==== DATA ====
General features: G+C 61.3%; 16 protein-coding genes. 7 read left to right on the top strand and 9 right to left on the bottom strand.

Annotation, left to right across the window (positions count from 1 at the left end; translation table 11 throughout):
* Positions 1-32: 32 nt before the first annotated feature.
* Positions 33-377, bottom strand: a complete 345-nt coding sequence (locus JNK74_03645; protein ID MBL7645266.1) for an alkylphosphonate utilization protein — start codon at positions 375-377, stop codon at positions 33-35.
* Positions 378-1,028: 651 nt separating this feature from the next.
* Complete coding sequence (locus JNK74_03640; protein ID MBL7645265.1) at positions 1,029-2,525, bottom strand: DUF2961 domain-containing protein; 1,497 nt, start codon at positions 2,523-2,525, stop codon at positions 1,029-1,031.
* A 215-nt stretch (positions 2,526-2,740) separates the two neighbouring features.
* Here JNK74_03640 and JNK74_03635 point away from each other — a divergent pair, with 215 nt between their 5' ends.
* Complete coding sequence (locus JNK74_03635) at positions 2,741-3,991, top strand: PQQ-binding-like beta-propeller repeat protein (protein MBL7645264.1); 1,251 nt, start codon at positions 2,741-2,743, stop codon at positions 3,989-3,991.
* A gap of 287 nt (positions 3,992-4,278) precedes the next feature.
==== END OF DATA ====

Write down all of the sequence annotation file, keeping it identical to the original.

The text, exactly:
General features: G+C 61.3%; 16 protein-coding genes. 7 read left to right on the top strand and 9 right to left on the bottom strand.

Annotation, left to right across the window (positions count from 1 at the left end; translation table 11 throughout):
* Positions 1-32: 32 nt before the first annotated feature.
* Positions 33-377, bottom strand: a complete 345-nt coding sequence (locus JNK74_03645; protein ID MBL7645266.1) for an alkylphosphonate utilization protein — start codon at positions 375-377, stop codon at positions 33-35.
* Positions 378-1,028: 651 nt separating this feature from the next.
* Complete coding sequence (locus JNK74_03640; protein ID MBL7645265.1) at positions 1,029-2,525, bottom strand: DUF2961 domain-containing protein; 1,497 nt, start codon at positions 2,523-2,525, stop codon at positions 1,029-1,031.
* A 215-nt stretch (positions 2,526-2,740) separates the two neighbouring features.
* Here JNK74_03640 and JNK74_03635 point away from each other — a divergent pair, with 215 nt between their 5' ends.
* Complete coding sequence (locus JNK74_03635) at positions 2,741-3,991, top strand: PQQ-binding-like beta-propeller repeat protein (protein MBL7645264.1); 1,251 nt, start codon at positions 2,741-2,743, stop codon at positions 3,989-3,991.
* A gap of 287 nt (positions 3,992-4,278) precedes the next feature.